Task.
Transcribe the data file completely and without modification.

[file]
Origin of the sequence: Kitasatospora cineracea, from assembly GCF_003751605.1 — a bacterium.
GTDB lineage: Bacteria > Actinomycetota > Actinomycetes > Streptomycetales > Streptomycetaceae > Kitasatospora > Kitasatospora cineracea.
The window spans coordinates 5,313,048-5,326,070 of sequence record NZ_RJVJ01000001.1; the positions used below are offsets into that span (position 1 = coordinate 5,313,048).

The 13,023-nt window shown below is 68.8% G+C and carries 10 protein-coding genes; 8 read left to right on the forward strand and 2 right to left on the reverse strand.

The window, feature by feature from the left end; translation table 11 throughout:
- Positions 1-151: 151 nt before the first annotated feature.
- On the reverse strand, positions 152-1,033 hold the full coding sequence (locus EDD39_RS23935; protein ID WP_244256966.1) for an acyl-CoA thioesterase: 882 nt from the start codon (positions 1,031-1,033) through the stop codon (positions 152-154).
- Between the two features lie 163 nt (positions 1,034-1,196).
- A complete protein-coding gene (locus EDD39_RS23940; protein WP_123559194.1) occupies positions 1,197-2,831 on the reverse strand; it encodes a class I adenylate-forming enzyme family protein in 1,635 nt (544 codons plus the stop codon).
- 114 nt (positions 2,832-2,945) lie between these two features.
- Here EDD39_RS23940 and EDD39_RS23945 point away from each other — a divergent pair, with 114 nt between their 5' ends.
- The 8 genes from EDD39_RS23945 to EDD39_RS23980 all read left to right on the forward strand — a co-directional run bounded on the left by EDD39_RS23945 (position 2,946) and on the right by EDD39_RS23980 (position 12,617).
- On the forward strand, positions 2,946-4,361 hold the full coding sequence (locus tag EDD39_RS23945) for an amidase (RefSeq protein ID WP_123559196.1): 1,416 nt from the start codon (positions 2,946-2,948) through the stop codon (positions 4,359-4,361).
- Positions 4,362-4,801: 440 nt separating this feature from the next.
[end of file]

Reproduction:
Origin of the sequence: Kitasatospora cineracea, from assembly GCF_003751605.1 — a bacterium.
GTDB lineage: Bacteria > Actinomycetota > Actinomycetes > Streptomycetales > Streptomycetaceae > Kitasatospora > Kitasatospora cineracea.
The window spans coordinates 5,313,048-5,326,070 of sequence record NZ_RJVJ01000001.1; the positions used below are offsets into that span (position 1 = coordinate 5,313,048).

The 13,023-nt window shown below is 68.8% G+C and carries 10 protein-coding genes; 8 read left to right on the forward strand and 2 right to left on the reverse strand.

The window, feature by feature from the left end; translation table 11 throughout:
- Positions 1-151: 151 nt before the first annotated feature.
- On the reverse strand, positions 152-1,033 hold the full coding sequence (locus EDD39_RS23935; protein ID WP_244256966.1) for an acyl-CoA thioesterase: 882 nt from the start codon (positions 1,031-1,033) through the stop codon (positions 152-154).
- Between the two features lie 163 nt (positions 1,034-1,196).
- A complete protein-coding gene (locus EDD39_RS23940; protein WP_123559194.1) occupies positions 1,197-2,831 on the reverse strand; it encodes a class I adenylate-forming enzyme family protein in 1,635 nt (544 codons plus the stop codon).
- 114 nt (positions 2,832-2,945) lie between these two features.
- Here EDD39_RS23940 and EDD39_RS23945 point away from each other — a divergent pair, with 114 nt between their 5' ends.
- The 8 genes from EDD39_RS23945 to EDD39_RS23980 all read left to right on the forward strand — a co-directional run bounded on the left by EDD39_RS23945 (position 2,946) and on the right by EDD39_RS23980 (position 12,617).
- On the forward strand, positions 2,946-4,361 hold the full coding sequence (locus tag EDD39_RS23945) for an amidase (RefSeq protein ID WP_123559196.1): 1,416 nt from the start codon (positions 2,946-2,948) through the stop codon (positions 4,359-4,361).
- Positions 4,362-4,801: 440 nt separating this feature from the next.